What Customers Really Want

This past Wednesday, Deb Topka and HRDQ-U hosted a free webinar entitled, What Customers Really Want. Topka brings 20 years of experience in designing, developing, and implementing regional and nationwide education programs for major corporations. As the owner of her own consulting firm, a few of her projects include the development a leadership training program for the Delaware National Guard, the redesign of the training department of a biotech firm, and the design of a new hire program for sales personnel at an international travel insurance provider. Recently she has provided program management and consulting services to major pharmaceutical clients engaging in virtual staff development programs.

Over 320 people registered to listen to the webinar live. If you want to watch and learn, you may do so here.

The agenda for the session was as follows:

  • —Explore the concepts and benefits of extraordinary customer service
  • —Set extraordinary customer service standards
  • —Identify ways of building customer rapport
  • —Be an influential communicator
  • —Implement strategies to stay cool and avoid burnout

The cost of acquiring a new customer is on average five times greater than the cost of retaining an existing customer.

In spite of that statistic, most organizations spend more effort on acquiring new customers than on investing in the maintenance of current ones. This is both foolish and poor business. Retention equates to lower acquisition costs, greater word-of-mouth referrals, more stable and predictable customer interactions and generally improved organizational morale.

In order to be effective, “extraordinary” customer service must be translated into every behavior and action that all employees understand. These “standards of excellence” are the minimum level of acceptable performance from any member or process at any time.

Extraordinary service = Out-of-this-world helpfulness, usefulness, value, teamwork, or friendliness. Going beyond what is expected.

When you provide this type of service customer, responses may include:

  • Tells others
  • Pays more
  • Overlooks imperfections in the product
  • Promotes you/your product

You have many types of customers—not just your obvious direct, external customers. You also have internal customers such as coworkers you support, and indirect customers who are not direct customers, but who influence your customers. Recognizing your various customers is essential to serving them well.

A moment of truth is anytime a customer comes in contact with your organization and thereby forms an impression of it.

Every contact makes an impression and the last interaction is often a lasting impression.

We can all think of a time we were dissatisfied with service and it left a bad taste in our mouths. Years of good service can be forgotten in one moment of truth gone wrong.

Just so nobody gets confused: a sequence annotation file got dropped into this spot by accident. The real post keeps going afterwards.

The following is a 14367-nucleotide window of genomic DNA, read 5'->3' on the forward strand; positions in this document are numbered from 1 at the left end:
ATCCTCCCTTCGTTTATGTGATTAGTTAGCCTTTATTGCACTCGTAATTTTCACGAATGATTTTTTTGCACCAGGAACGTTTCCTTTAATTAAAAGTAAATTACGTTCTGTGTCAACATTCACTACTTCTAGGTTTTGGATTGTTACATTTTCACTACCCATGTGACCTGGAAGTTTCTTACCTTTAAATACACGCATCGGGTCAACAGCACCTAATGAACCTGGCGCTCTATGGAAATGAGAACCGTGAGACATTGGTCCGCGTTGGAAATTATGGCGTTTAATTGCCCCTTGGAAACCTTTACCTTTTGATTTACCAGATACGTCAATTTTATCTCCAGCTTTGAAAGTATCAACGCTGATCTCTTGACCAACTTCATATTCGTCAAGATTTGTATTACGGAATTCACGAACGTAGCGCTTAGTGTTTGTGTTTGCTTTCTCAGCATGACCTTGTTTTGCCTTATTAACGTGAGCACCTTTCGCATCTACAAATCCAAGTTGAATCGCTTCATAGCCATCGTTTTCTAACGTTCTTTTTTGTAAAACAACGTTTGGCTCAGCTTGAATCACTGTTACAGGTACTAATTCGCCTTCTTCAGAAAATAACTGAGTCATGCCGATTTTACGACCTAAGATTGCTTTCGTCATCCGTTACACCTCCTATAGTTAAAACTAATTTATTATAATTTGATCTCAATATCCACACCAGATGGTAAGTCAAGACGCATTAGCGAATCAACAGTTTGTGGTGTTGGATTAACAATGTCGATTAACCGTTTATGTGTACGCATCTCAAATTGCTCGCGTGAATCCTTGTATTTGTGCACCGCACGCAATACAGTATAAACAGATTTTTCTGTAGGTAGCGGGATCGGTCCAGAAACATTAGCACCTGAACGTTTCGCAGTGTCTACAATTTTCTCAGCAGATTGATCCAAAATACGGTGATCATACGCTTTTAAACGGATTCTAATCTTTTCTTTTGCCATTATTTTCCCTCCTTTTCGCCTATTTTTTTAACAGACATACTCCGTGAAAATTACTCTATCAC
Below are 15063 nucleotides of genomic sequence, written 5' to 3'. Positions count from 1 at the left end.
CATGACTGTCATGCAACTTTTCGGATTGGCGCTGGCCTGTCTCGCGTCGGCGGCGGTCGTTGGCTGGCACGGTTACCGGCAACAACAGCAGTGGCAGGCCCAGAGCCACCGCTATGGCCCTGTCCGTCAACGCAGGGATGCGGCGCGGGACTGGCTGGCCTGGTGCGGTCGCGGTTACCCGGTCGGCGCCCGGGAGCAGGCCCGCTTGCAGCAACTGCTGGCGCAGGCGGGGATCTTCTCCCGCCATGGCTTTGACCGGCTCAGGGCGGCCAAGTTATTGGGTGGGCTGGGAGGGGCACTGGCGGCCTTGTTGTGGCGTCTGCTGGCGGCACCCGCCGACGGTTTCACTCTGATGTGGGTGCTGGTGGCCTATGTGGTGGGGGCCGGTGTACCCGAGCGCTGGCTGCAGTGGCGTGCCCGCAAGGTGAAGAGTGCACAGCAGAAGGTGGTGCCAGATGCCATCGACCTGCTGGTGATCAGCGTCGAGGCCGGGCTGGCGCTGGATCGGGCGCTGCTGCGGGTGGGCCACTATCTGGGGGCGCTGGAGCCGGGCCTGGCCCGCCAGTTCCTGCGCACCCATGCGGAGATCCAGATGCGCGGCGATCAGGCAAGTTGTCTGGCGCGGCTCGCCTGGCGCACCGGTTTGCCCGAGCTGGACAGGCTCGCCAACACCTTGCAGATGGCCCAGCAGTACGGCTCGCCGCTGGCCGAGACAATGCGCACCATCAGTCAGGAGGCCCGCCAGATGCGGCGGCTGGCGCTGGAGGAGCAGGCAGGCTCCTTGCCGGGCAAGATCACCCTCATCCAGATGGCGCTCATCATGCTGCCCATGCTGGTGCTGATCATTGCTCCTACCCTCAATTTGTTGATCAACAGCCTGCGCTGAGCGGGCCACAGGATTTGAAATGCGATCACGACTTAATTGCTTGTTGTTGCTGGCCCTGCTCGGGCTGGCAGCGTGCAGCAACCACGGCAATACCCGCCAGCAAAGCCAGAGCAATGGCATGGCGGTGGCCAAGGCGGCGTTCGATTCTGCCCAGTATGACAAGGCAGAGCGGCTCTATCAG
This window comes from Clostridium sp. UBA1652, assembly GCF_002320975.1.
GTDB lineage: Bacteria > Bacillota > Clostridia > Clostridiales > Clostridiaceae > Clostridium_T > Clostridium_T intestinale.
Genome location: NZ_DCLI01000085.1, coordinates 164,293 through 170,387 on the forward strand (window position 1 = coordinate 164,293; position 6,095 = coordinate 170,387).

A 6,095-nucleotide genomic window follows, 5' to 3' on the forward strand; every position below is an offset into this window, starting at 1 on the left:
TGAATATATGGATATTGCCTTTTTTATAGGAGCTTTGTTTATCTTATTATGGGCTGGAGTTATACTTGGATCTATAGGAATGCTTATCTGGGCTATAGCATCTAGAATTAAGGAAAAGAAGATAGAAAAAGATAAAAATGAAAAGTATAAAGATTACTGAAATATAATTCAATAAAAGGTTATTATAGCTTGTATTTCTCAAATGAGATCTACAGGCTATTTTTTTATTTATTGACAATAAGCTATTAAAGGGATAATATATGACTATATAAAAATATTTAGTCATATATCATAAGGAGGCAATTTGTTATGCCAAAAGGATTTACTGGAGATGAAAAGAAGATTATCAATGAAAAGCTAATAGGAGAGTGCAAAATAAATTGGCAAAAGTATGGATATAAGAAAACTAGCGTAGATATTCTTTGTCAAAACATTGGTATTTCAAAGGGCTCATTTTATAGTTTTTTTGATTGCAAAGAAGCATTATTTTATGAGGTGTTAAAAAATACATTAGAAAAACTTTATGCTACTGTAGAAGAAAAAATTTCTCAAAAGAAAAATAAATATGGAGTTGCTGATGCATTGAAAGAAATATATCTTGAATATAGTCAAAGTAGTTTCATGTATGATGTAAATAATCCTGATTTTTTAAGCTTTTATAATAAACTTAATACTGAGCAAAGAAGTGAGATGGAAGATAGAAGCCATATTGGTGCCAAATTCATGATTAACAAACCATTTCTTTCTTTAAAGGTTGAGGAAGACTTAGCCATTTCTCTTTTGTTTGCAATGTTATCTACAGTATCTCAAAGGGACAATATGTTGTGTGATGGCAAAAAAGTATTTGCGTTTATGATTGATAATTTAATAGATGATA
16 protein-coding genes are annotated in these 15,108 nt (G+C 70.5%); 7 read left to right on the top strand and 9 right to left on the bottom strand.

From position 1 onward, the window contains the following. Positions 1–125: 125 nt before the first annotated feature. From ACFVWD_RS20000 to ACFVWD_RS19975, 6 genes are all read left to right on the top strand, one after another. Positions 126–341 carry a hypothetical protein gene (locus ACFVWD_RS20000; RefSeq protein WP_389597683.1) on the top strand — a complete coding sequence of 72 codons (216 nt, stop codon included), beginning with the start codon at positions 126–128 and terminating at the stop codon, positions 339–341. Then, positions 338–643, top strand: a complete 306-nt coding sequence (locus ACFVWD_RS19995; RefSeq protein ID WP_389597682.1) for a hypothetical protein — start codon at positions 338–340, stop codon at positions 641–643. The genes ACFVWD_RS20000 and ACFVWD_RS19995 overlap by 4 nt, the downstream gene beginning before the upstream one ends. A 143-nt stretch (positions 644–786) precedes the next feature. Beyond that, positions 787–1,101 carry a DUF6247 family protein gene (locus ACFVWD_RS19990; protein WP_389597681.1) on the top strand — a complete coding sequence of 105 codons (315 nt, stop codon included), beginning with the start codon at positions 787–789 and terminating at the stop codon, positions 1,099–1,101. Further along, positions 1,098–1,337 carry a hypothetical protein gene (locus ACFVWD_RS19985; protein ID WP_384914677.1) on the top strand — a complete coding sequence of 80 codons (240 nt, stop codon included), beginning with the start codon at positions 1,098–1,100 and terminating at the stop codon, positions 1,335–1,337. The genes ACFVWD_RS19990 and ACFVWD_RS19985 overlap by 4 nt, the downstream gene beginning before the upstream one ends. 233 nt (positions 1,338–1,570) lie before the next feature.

The lifetime value of a customer is the total revenue they will bring to your organization across their entire relationship with you. This changes the way we view single interactions. These are not stand-alone events, but part of an ongoing marketing strategy. Every interaction moves the relationship forward or can send it backward.

Another key to providing customers with good service is when employees view themselves as “owners” of a company. Then they often tend to be ambassadors and not just pawns.

Employees who interact with external or internal customers need to understand their empowerment boundaries. They should fully comprehend the level of authority, spending limits, and scope of decision-making they have to satisfy a customer. Individuals, teams, and management need to work together to clarify these boundaries of authority before customer transactions.

There are seven steps to resolving customer complaints. They are:

  1. —Listen actively
  2. —Listen for feelings, then facts
  3. —Paraphrase and record
  4. —Determine expectations
  5. —Provide a solution
  6. —Confirm the resolution
  7. —Follow up

What Customers Really Want is a great training which will dive deeper into workplace communication by examining the do’s and don’ts of technology, and how to use these advances to further their customer alliances. Further groups will practice learned skills in dealing with difficult situations and making every interaction a positive experience.  There is a discount on this program for all attendees of the webinar!

For much more information on how set extraordinary customer standards and be an influential communicator, click here.

Sign up today to make sure you don’t miss the next free webinar!

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